NIWOT RIDGE – As federal government-funded scientist Jen Morse skis through blowing snow at 11,500 feet to measure heat-trapping greenhouse gas air pollution, she wrestles with the question that’s been bothering her all week: How humans can know that potentially ruinous climate change is happening yet balk at trying to stop it. At wind-whipped facilities near the Continental Divide northwest of Nederland, she fills glass flasks with air that shows carbon dioxide concentrations in Earth’s atmosphere as high as 413 parts per million. That figure is still provisional, pending federal review and melding with data from other sites, but reflects a continuing rise above current record levels exceeding 404 ppm — more than 100 ppm higher than at the onset of industrialization — promising more warming, intense storms, droughts, wildfires and other calamities worldwide. “We understand we are sealing our own fate. We can see it happening,” Morse said, fat, wet snowflakes pelting her face. … [Read more...] about Catching air: Scientists trek high into the Rockies to measure Earth’s rising greenhouse gases
For people, policy and Colorado politics What’s The Spot? You’re reading an installment of our weekly politics newsletter. Sign up here to get it delivered straight in your inbox . Outdoors is hinting at its next iteration with every tree bud, piercing ray of warm sun and small shoot of grass. It’s a time for rebirth and regeneration — rethinking the old as we make way for the new. We’ll be giving The Spot a fresh look in the next few weeks, too, as Colorado rolls into spring. The insights and news won’t go away, it might just look a little different. If you like it, let us know! If you don’t, let us know! And most importantly, if you have a burning question about politics at the federal, state, suburban or Denver levels, ask away before noon Tuesday, March 9 , because next week’s newsletter depends on your curiosity. To support the important journalism we do, you can become a Denver Post subscriber here . Questions? Have a question about Colorado politics? … [Read more...] about The Spot: Counting the days until spring — and this week’s eye-catching political numbers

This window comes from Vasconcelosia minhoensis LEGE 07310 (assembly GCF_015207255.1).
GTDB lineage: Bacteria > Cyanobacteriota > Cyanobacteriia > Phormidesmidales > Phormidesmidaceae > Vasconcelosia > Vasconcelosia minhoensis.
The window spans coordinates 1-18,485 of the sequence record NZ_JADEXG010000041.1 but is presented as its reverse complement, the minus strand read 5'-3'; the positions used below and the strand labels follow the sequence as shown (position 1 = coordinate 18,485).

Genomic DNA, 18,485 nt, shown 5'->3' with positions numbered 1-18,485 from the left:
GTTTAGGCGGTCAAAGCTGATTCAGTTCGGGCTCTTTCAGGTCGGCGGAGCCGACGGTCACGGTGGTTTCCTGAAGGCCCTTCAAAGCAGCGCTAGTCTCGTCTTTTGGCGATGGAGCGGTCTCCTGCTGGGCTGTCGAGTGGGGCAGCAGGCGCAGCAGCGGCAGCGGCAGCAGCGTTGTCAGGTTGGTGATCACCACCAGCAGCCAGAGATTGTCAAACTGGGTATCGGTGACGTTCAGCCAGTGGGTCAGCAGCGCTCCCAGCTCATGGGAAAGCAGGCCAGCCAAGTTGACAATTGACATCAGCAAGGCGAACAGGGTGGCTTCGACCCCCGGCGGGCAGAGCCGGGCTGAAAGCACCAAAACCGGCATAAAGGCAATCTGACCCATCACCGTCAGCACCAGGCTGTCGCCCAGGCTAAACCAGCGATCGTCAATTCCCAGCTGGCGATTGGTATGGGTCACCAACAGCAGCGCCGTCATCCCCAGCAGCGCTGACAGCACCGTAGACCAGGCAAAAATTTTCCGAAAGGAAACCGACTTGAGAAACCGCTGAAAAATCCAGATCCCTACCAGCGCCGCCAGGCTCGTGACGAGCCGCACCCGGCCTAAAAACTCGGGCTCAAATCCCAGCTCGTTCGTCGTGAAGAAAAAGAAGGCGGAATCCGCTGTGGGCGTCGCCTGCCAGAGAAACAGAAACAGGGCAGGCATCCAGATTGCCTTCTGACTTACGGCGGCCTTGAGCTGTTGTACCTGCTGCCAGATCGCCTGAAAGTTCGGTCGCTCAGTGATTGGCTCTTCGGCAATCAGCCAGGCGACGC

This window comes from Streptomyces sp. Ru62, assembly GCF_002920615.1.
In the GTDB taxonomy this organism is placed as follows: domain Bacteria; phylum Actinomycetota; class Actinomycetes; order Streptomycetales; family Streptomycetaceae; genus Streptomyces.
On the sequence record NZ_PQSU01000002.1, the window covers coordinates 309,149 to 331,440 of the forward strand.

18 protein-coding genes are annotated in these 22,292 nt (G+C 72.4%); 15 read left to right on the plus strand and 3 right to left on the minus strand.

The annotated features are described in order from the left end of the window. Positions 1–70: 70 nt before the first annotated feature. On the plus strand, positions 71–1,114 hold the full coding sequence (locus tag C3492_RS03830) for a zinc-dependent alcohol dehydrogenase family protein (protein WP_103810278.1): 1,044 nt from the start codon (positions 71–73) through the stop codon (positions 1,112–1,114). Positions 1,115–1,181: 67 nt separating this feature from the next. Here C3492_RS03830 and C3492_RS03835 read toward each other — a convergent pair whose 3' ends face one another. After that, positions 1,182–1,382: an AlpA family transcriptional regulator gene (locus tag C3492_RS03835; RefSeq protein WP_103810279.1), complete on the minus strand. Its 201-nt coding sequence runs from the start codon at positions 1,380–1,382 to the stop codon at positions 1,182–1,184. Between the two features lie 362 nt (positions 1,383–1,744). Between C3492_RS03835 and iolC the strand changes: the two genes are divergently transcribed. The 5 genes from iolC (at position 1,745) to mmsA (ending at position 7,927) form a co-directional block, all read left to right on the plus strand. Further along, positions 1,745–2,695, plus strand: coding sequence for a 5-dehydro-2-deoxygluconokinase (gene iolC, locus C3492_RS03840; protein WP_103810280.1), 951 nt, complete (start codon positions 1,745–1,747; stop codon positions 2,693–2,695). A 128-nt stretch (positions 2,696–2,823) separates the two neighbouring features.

In the short time since the Biden administration assumed power, it has arguably been more aggressive and agenda-driven than any of its predecessors in recent memory. The first month has produced bold rhetoric, backed by executive orders and regulations, focused primarily on immigration and the nation’s response to COVID-19. It has quickly become clear, however, that Biden’s positions on both of these critical issues are hopelessly intertwined, in opposition to each other, and destined to fail. This administration can deploy Dr. Fauci Anthony Fauci Fauci donates personal COVID-19 virus model to Smithsonian Fauci warns of risks from single-dose strategy for Pfizer, Moderna vaccines MAGALand in Orlando MORE and other like-minded allies in the media to defend it, but it doesn’t take a Ph.D in immunology to see the obvious: Containing and defeating a challenge like COVID-19 is made significantly more difficult when foreign nationals from underdeveloped countries are … [Read more...] about Biden’s COVID, border policies prove he’s serious about neither
What can the impeachment vote tell us about the forces at work as our elected representatives grapple with key issues? I recently cited British philosopher and parliamentarian Edmund Burke, a founding father of conservatism, who argued the trusteeship theory of representation. A legislator, Burke wrote, should not sacrifice to constituents "his unbiased opinion, his mature judgment, his enlightened conscience… Your representative owes you, not his industry only, but his judgment; and he betrays, instead of serving you, if he sacrifices it to your opinion." In other words, a proper representative should do what he or she thinks is right, irrespective of what his or her constituents might think. ADVERTISEMENT Republicans possessed of extensive Senate experience claimed a secret ballot would have produced just ten votes to acquit, suggesting at least 33 sacrificed their own judgment to something. Without access to the private thoughts of each senator, we can’t know which … [Read more...] about Mellman: How the Senate decided impeachment
Rents in Denver have fallen during the pandemic, according to a recent market report, but that doesn’t mean apartment developers are any less keen on a city that was a hot spot for rent growth before COVID-19 came calling. In fact, the number of would-be apartments in the planning pipeline for the metro area hit a record 46,000 in December, according to Denver data firm Apartment Insights. The X Company, the Chicago-based developer behind the X Denver apartment tower that is inching toward completion after nearly three years of construction just north of Coors Field at 3100 Inca St., embodies that enthusiasm for the Mile High City even in the face of shifting consumer preferences. X Denver offers traditional studio and one-bedroom apartments inside its 12-story, 455-apartment frame, but the X Company also allows people to rent individual bedrooms with private bathrooms in two-, three- and four-bedroom “co-living” apartments with shared kitchens and common areas. Tenants can … [Read more...] about The X Denver apartment building is all about shared community space. Will it and other new projects succeed in the pandemic?